Mr Bortfeld said during the worst patch of wild weather last week the beach had eroded within a metre and a half to two metres off the roadway at Winda Woppa.
7000 cubic metres of sand is expected to be moved from the newly replenished 23,00 cubic-metre emergency stockpile at Deadmans by the end of this week. More than 500 truckloads of sand have been dumped at Jimmys beach since Monday last week. Jimmys Beach has been experiencing erosion problems since the 1960s and it is estimated up to 100 metres of shoreline has been lost from the beach since then. Mr Bortfeld said the council expected studies on the best permanent solution for the erosion to be finalised by about August this year.
The studies being undertaken are looking at multiple options from the feasibility of moving sand from the eastern channel to land infrastructure and sea walls. A state government taskforce is also in the process of discussing the possibility of dredging the Myall Rivers choked natural entrance and installing a sand shifter to pump that sand back to Jimmy's beach. And in turn provide a dual solution to these two problems. Cr Roberts said he believed bureaucrats were "too bogged down in petty academic arguments between departments".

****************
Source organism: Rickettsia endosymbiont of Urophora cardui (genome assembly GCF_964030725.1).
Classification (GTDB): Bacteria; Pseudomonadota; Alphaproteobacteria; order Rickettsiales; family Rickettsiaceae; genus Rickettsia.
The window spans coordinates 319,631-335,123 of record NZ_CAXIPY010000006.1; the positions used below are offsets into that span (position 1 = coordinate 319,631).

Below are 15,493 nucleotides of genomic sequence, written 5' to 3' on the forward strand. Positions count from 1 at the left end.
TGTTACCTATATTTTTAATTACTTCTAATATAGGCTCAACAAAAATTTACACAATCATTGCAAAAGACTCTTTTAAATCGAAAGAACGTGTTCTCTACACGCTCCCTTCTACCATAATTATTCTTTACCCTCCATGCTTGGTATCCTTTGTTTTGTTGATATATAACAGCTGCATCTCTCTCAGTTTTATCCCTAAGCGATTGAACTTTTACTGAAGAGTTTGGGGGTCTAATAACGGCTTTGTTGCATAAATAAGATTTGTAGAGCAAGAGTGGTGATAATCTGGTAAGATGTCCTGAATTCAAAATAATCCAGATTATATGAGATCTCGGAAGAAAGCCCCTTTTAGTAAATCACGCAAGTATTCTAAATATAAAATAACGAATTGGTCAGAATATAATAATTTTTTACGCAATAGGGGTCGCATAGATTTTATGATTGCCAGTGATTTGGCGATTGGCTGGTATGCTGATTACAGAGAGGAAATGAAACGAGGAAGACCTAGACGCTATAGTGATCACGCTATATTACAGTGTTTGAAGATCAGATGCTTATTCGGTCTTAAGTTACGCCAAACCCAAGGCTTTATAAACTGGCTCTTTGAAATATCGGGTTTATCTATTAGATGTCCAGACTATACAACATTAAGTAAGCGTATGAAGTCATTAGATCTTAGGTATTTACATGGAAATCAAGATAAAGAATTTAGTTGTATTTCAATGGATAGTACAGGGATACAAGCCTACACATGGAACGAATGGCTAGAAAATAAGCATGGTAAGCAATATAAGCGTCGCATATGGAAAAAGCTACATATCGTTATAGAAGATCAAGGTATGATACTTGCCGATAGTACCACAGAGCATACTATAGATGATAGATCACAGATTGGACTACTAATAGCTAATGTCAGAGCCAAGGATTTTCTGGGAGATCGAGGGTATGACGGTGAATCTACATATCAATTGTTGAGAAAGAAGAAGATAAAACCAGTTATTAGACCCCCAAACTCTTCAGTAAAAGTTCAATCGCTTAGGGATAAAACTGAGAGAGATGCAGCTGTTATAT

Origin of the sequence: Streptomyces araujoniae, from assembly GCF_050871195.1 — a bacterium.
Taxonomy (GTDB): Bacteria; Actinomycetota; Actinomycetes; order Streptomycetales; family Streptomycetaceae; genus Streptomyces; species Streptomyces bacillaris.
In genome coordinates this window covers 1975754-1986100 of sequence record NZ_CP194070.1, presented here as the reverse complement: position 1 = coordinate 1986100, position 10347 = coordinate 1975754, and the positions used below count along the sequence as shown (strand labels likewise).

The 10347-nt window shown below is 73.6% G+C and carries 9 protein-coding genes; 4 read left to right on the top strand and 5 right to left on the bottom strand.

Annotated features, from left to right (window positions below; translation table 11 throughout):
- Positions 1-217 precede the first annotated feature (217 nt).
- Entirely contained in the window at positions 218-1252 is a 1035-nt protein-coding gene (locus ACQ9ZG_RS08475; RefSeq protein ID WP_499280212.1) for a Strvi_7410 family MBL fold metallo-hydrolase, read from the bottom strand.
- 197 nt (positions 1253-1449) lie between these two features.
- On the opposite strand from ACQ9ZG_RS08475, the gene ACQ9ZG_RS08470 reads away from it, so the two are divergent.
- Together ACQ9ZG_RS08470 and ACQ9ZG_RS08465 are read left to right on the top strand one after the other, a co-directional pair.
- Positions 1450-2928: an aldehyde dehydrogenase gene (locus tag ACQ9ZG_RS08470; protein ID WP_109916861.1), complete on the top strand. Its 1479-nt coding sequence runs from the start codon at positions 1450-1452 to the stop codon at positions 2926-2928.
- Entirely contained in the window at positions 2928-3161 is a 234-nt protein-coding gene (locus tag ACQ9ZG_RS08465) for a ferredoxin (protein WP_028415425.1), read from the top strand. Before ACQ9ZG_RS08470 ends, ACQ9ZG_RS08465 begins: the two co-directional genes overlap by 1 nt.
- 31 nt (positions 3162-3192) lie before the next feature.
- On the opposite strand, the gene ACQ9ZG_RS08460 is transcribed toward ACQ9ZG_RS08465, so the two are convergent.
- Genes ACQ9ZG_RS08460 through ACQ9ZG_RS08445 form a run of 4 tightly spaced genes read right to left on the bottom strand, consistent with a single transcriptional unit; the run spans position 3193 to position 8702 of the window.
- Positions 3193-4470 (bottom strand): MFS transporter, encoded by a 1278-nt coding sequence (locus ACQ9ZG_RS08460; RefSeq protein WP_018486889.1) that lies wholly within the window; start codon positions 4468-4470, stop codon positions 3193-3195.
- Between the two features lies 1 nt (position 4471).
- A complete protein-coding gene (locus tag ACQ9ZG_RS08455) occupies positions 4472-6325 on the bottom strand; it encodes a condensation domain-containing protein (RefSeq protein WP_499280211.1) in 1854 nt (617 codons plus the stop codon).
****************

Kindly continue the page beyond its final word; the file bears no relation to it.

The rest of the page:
"Stop the penny pinching, the requests for more studies and, just get on and do what we all know must be done"
Cr Roberts agrees with the solution that the task force is in the process of discussing.
"We cannot tolerate the huge financial impost any longer let alone the destruction of our unique coastal environment and people's livelihood," he said.